In the companion book to “Max the Brave!” Max is done being brave and ready for bed. Max is ready to sleep, but he needs to say good night first — “Good night, Fish. Good night, Box. Good night, Spider. Good night, Moon.” Except, Moon is missing. Max can’t sleep unless he says good night, and so he sets out to find his missing friend. As he heads outside, Max realizes the night is quiet and dark, and if he’s going to find Moon, he’s going to have to get a little higher.
“Max at Night” is one of those books that children will love reading over and over. My daughter wants to join Max as he climbs up and up and up. She helps blow away the clouds and exclaims “Moon!” alongside Max. The simple, enchanting story is immediately appealing in tone and plot, and you can’t help but fall in love with the sweet title character.
“LIONHEART,” by Richard Collingridge, David Fickling Books (distributed by Scholastic), Feb. 23, 2016, Hardcover, $17.99 (ages 3-5)
Richard doesn’t believe in monsters — at least he thinks he doesn’t — but when he hears a noise in his bedroom before bedtime, he’s not so sure. Instead of waiting to find out, Richard starts running. He runs and he runs and he runs until he finds himself in a magical jungle. With the help of a special friend, Richard finds the courage to face fear head-on.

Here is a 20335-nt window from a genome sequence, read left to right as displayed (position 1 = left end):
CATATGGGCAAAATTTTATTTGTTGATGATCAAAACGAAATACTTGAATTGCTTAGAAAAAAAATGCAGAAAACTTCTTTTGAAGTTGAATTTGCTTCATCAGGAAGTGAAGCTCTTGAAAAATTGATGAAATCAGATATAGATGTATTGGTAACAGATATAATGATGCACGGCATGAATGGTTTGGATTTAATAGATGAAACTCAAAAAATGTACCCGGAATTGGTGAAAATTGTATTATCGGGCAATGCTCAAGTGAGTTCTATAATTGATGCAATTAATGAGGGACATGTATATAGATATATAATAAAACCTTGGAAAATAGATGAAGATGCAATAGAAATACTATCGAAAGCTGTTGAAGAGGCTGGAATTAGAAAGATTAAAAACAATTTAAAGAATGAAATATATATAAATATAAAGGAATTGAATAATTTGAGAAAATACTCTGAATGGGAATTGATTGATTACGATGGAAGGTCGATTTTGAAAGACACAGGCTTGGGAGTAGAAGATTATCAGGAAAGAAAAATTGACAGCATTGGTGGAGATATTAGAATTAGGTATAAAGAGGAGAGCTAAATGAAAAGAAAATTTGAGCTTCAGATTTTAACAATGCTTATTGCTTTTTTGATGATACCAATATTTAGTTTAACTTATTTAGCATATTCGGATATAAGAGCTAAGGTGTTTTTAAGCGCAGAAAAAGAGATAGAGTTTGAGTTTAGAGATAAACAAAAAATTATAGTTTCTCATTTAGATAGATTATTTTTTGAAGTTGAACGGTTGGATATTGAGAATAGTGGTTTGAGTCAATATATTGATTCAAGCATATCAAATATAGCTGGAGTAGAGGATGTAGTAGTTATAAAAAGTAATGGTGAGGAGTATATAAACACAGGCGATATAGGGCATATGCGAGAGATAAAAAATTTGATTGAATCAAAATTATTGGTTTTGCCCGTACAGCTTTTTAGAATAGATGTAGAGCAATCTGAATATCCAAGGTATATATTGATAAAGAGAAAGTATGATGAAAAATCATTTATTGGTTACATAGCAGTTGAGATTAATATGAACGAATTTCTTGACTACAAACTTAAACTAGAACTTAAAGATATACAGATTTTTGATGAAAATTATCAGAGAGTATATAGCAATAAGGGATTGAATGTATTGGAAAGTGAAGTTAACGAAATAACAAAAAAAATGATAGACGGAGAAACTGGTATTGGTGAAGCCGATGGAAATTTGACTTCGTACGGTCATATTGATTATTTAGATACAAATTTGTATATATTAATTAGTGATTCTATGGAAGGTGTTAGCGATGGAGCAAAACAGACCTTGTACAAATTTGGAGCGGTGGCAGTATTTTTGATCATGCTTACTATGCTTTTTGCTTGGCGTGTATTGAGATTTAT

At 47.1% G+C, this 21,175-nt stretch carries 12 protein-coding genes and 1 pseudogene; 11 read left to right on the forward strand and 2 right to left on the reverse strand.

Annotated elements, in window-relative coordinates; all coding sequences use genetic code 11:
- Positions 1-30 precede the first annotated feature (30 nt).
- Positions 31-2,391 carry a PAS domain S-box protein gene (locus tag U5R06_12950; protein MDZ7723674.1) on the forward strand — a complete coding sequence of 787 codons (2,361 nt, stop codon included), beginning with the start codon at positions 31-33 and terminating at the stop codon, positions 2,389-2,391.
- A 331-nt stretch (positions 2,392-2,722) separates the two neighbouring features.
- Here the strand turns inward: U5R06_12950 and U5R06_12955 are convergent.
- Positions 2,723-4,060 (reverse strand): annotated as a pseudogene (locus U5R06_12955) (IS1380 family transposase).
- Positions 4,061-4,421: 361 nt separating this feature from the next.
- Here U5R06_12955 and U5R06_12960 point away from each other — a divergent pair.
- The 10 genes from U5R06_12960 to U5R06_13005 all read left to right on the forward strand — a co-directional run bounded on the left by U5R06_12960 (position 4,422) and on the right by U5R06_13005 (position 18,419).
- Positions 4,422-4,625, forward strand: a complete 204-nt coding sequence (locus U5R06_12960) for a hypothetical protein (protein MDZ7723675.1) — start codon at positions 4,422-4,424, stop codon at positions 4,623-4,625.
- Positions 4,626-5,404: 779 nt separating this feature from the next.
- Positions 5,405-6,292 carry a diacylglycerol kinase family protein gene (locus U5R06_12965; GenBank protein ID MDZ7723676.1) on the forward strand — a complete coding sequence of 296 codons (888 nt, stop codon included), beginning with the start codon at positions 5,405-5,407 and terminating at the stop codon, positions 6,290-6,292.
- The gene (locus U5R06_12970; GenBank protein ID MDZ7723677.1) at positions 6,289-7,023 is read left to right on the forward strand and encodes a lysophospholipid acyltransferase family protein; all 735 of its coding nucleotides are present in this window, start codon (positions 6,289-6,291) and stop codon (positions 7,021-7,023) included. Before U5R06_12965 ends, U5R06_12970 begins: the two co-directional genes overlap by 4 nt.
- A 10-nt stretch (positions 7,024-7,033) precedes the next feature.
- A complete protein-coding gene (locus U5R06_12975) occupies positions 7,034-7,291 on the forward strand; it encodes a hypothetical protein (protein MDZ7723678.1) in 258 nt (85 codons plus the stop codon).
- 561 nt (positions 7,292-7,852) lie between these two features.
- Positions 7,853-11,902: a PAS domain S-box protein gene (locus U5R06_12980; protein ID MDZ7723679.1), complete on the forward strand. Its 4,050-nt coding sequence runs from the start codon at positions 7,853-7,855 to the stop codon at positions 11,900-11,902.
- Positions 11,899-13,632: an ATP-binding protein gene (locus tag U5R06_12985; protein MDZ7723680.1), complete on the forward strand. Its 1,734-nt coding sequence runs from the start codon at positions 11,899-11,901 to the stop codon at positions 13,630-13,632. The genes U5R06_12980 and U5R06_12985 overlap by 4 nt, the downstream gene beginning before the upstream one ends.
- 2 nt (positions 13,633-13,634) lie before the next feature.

“Lionheart” is a beautiful book. Collingridge’s illustrations are grand and detailed. Their bold colors and scope — both broad and narrow — are tailored for the text. But “Lionheart” isn’t just a beautifully illustrated book. The writing is also very strong. The pacing is perfectly matched with the layout, creating emphasis with pauses and rhythmic sections. “Lionheart” is fun to read aloud, which is a huge plus for parents. The text is tight and flows smoothly. The overall story is enjoyable, and the illustrations add an extra layer for interaction with your young reader.
“LITTLE BOT AND SPARROW,” by Jake Parker, Roaring Brook Press, Sept. 27, 2016, Hardcover, $17.99 (ages 3-7)
Little Bot is used to doing work, but when he isn’t needed anymore, he gets thrown out with the garbage. After sitting for a long time, he meets a flock of birds. Saying hello scares all of them away except for Sparrow who decides to stay behind. Little Bot doesn’t understand the world around him, but luckily Sparrow is there to take him under her wing. Together, they explore the forest, share adventures, and learn what it means to be forever friends.
“Little Bot and Sparrow” is a sweet tale of friendship. As with all good picture books Jake Parker’s tale is equally supported by text and illustration. His use of full-page illustrations combined with white space help carry the story forward. “Little Bot and Sparrow” is more than a sweet tale, though, it also helps children understand that joy can come from sadness.
“The Littlest Family’s Big Day,” by Emily Winfield Martin, Random House Books for Young Readers, Oct. 18, 2016, Hardcover, $17.99 (ages 3-7)